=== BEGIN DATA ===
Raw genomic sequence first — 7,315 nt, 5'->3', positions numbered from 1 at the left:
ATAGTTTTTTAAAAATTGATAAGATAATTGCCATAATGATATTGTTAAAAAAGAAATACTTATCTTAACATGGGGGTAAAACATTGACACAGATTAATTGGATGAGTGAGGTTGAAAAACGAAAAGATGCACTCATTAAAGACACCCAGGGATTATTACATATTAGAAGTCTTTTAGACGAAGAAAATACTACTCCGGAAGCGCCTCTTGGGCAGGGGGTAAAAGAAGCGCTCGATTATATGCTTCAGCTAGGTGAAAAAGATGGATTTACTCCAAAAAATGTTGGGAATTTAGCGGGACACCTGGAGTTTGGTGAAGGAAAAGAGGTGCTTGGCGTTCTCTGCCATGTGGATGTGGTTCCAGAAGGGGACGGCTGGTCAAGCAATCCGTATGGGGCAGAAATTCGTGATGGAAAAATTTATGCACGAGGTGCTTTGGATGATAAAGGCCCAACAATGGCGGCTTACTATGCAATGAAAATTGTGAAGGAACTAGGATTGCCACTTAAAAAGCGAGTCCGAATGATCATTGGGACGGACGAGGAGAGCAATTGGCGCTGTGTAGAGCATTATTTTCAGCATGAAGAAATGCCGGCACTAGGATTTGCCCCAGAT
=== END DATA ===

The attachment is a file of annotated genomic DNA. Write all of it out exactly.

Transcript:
Raw genomic sequence first — 7,315 nt, 5'->3', positions numbered from 1 at the left:
ATAGTTTTTTAAAAATTGATAAGATAATTGCCATAATGATATTGTTAAAAAAGAAATACTTATCTTAACATGGGGGTAAAACATTGACACAGATTAATTGGATGAGTGAGGTTGAAAAACGAAAAGATGCACTCATTAAAGACACCCAGGGATTATTACATATTAGAAGTCTTTTAGACGAAGAAAATACTACTCCGGAAGCGCCTCTTGGGCAGGGGGTAAAAGAAGCGCTCGATTATATGCTTCAGCTAGGTGAAAAAGATGGATTTACTCCAAAAAATGTTGGGAATTTAGCGGGACACCTGGAGTTTGGTGAAGGAAAAGAGGTGCTTGGCGTTCTCTGCCATGTGGATGTGGTTCCAGAAGGGGACGGCTGGTCAAGCAATCCGTATGGGGCAGAAATTCGTGATGGAAAAATTTATGCACGAGGTGCTTTGGATGATAAAGGCCCAACAATGGCGGCTTACTATGCAATGAAAATTGTGAAGGAACTAGGATTGCCACTTAAAAAGCGAGTCCGAATGATCATTGGGACGGACGAGGAGAGCAATTGGCGCTGTGTAGAGCATTATTTTCAGCATGAAGAAATGCCGGCACTAGGATTTGCCCCAGAT